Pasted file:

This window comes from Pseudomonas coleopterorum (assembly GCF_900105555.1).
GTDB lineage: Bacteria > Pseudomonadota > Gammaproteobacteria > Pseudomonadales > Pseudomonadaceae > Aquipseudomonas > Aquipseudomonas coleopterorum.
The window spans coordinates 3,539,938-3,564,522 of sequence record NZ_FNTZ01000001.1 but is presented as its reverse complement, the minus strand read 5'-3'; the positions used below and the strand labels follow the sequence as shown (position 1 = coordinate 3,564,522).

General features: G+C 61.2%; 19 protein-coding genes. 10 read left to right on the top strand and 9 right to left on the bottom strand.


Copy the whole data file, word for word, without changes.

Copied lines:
This window comes from Pseudomonas coleopterorum (assembly GCF_900105555.1).
GTDB lineage: Bacteria > Pseudomonadota > Gammaproteobacteria > Pseudomonadales > Pseudomonadaceae > Aquipseudomonas > Aquipseudomonas coleopterorum.
The window spans coordinates 3,539,938-3,564,522 of sequence record NZ_FNTZ01000001.1 but is presented as its reverse complement, the minus strand read 5'-3'; the positions used below and the strand labels follow the sequence as shown (position 1 = coordinate 3,564,522).

General features: G+C 61.2%; 19 protein-coding genes. 10 read left to right on the top strand and 9 right to left on the bottom strand.